Wrestling camp teaches character
For a total of four days, area wrestlers learn about their sport from some talented and experienced grapplers from Kansas. But the focus isn't only on wrestling at this camp.
The Team Champions Wrestling Camp once again returned to Baldwin City, and once again it tried to teach wrestlers that there is more to life than their sport.
"We always try to throw a lot of things in that are more than wrestling," Baldwin High School coach Kit Harris said. "That is kind of our camp focus. We have other things we are focusing on. My dad does a Champions of Character presentation about sportsmanship and leadership. We also teach the value of academics, along with weight training and nutrition sessions."
Gonz Medina, co-creator of the camp with Harris, said the wrestling technique information is important, but the other information helps make a better person.
"We like to change it up a little each year," Medina said. "We always work on the mat and we always work on our feet. But we also have a session where we teach them about building good character and being a good person. It's more than wrestling, because we teach about life lessons."
The aspects of the camp that don't revolve around wresting include nutrition, academic and character talks from the clinicians and Baker University Athletic Director Dan Harris, who is K. Harris' father.
Those informational talks are one reason four-time NCAA All-American and Kansas native Eric Akin returned to the camp this year.
"I like doing camps in Kansas and it's close to home," Akin said. "I like working with the Kansas kids. Kit and Gonz are great to work with. It's a pretty little town and a fun little drive over. This is a good camp with good kids. We want to do what we can to shape their minds and their bodies."
Akin is one of many talented clinicians that helped at the camp this year. They are part of what makes the camp special, according to the wrestlers who attend the camp.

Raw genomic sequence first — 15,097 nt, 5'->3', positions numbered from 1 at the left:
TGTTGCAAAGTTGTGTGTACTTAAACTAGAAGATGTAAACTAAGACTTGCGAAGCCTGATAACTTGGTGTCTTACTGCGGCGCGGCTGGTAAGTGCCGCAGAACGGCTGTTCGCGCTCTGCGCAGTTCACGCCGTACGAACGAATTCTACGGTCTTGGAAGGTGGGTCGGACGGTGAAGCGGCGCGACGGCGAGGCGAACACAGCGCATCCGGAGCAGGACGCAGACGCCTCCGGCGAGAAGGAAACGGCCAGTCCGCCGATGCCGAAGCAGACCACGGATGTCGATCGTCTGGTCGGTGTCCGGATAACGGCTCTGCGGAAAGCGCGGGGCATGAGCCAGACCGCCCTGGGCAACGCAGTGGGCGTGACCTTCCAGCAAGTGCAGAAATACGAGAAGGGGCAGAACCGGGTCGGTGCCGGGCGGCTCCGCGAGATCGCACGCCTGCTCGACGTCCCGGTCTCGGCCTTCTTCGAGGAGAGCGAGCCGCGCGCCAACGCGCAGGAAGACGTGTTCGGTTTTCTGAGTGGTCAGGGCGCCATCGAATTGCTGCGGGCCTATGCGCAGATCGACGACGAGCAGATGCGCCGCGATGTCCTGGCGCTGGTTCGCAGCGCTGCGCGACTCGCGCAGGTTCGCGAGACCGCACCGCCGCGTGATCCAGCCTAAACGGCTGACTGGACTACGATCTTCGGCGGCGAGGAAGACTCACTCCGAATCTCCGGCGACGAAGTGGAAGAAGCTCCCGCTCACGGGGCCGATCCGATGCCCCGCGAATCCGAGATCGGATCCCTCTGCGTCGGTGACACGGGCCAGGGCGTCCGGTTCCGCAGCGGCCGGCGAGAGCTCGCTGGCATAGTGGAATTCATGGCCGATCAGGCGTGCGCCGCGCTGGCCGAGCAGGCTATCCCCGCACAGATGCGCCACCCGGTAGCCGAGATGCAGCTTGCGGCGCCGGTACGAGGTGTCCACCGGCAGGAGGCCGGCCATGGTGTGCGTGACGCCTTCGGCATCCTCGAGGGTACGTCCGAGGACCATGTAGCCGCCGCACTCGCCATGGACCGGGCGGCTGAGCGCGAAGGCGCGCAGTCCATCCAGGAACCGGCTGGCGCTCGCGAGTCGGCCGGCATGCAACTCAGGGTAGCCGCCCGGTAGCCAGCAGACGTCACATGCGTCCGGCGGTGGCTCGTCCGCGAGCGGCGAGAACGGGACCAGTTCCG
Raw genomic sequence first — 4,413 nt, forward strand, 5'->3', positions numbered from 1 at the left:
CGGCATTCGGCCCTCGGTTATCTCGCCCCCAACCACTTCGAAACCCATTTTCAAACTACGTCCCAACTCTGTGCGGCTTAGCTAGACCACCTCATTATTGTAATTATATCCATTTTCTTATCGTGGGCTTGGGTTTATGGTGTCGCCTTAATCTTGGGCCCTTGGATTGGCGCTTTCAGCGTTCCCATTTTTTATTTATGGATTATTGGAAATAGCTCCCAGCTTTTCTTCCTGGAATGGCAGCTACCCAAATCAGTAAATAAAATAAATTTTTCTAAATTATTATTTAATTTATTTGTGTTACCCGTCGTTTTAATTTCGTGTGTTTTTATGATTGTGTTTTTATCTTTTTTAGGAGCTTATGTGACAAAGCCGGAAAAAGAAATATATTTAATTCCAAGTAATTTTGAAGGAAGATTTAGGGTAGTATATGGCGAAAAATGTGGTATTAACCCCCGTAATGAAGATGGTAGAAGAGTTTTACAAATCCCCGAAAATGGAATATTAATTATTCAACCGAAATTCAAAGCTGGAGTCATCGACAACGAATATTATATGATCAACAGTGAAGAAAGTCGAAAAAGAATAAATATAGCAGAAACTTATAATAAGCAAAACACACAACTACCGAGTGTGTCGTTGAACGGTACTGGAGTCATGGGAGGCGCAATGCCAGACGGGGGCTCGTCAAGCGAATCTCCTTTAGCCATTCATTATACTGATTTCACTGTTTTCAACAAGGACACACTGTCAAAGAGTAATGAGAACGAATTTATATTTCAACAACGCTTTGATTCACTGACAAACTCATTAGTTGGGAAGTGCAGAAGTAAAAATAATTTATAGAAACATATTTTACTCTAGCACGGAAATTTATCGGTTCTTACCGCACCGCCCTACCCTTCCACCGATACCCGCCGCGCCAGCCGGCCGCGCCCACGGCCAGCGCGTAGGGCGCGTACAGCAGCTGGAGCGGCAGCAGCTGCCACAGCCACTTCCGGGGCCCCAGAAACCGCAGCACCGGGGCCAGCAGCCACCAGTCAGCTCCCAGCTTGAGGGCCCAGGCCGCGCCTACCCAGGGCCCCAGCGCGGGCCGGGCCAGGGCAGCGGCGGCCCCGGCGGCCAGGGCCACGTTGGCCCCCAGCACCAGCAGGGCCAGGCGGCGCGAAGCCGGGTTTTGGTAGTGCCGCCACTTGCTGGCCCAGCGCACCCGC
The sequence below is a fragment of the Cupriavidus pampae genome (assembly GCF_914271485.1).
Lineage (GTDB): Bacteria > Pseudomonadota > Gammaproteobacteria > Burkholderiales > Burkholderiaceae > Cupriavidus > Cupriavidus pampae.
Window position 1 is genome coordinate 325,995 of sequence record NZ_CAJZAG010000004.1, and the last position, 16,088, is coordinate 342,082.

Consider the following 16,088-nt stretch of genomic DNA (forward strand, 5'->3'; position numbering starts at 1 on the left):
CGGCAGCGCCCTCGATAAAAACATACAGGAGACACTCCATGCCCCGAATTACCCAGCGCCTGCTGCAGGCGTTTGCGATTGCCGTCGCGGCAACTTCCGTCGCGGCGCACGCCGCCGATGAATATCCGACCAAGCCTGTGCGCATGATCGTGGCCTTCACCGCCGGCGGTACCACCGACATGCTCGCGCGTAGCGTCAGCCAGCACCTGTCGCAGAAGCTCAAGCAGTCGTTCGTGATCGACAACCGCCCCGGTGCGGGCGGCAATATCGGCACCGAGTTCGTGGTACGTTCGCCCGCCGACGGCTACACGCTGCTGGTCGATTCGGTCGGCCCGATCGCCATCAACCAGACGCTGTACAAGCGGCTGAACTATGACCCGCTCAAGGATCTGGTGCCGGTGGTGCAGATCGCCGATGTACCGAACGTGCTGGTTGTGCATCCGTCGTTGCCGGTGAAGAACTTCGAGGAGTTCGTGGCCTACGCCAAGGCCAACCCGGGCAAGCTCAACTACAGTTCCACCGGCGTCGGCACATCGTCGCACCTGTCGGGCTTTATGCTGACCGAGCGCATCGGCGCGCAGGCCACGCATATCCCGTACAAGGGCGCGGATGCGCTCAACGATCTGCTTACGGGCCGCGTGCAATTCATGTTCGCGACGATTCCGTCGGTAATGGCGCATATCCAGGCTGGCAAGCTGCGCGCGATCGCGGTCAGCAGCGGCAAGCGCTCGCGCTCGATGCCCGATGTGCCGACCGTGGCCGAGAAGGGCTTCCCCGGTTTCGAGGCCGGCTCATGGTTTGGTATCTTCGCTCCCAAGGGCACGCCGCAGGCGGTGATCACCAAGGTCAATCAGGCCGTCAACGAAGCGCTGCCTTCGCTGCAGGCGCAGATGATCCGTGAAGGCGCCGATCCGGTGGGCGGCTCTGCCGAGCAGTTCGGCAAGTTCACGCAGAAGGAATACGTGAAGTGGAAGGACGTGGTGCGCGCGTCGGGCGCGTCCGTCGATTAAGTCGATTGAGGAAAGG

"You hear about him a lot," Harris said of Akin. "You get to learn from him, then have him look you straight in the eye and tell you what to do. It's really fun."
Akin said the counselors at the camp are very versatile in their wrestling experience.
"We have everything pretty much covered," Akin said. "Gonz, Kit and I have experience on the high school, college and national levels. We have a good little mix. Everybody is kind of different, but yet versatile in wrestling."
However, Akin is only one of the many clinicians that help the wrestlers during the four-day camp.
"It's pretty sweet and lots of fun," said BHS freshman Josh Hanson said. "It's cool having the great people come in and teach us sweet moves."
BHS senior Brian Harris said he really enjoyed the time with the talented wrestlers and what they taught him.
"The technique sessions are great," B. Harris said. "They show it with good form, then they give us a while to work on it until we get it right. Then we can ask questions."
Akin said teaching the campers new moves is fun.
"We were working a few pin holds and escapes today," Akin said. "Yesterday we worked on takedowns. Today I showed them some fun trick moves."
When the wrestlers aren't being instructed, they try to have fun with the clinicians.
"You always want to make a summer camp fun," Medina said. "You learn more when you are having fun with it, than when you're not having fun."
Besides wrestling, the campers also take time to work out in the weight room. They are instructed in how to improve their weight-training program.
"The weight training was fun and important," B. Harris said. "It showed the newcomers the dedication that they are going to have to give if they want to stick with it."
The campers weren't the only ones enjoying themselves this week. The clinicians also had a fun time getting to know the wrestlers.
"It's great and the kids are great," Medina said. "They learn a lot when they are here and they pay attention. It's a good camp."
Akin has also enjoyed getting to know many of the campers, because they treat him special.
"There are a lot of good kids here," Akin said. "A lot of them have either heard about me or know who I am, so it makes it like a homecoming every time you do something for them."
The camp has been a success again, according to K. Harris.
"It's a really great camp and we have really good numbers," Harris said. "We've had a lot of clinicians excited to come and work the camp. It's turning out to be another successful year."
Harris hopes all of the campers enjoyed their time and learned how to become good people and wrestlers.
"We want them to learn wrestling, but also other things that are going to help make them successful in the rest of their lives," Harris said. "We want the kids to have a positive and enjoyable experience. That is really important to us."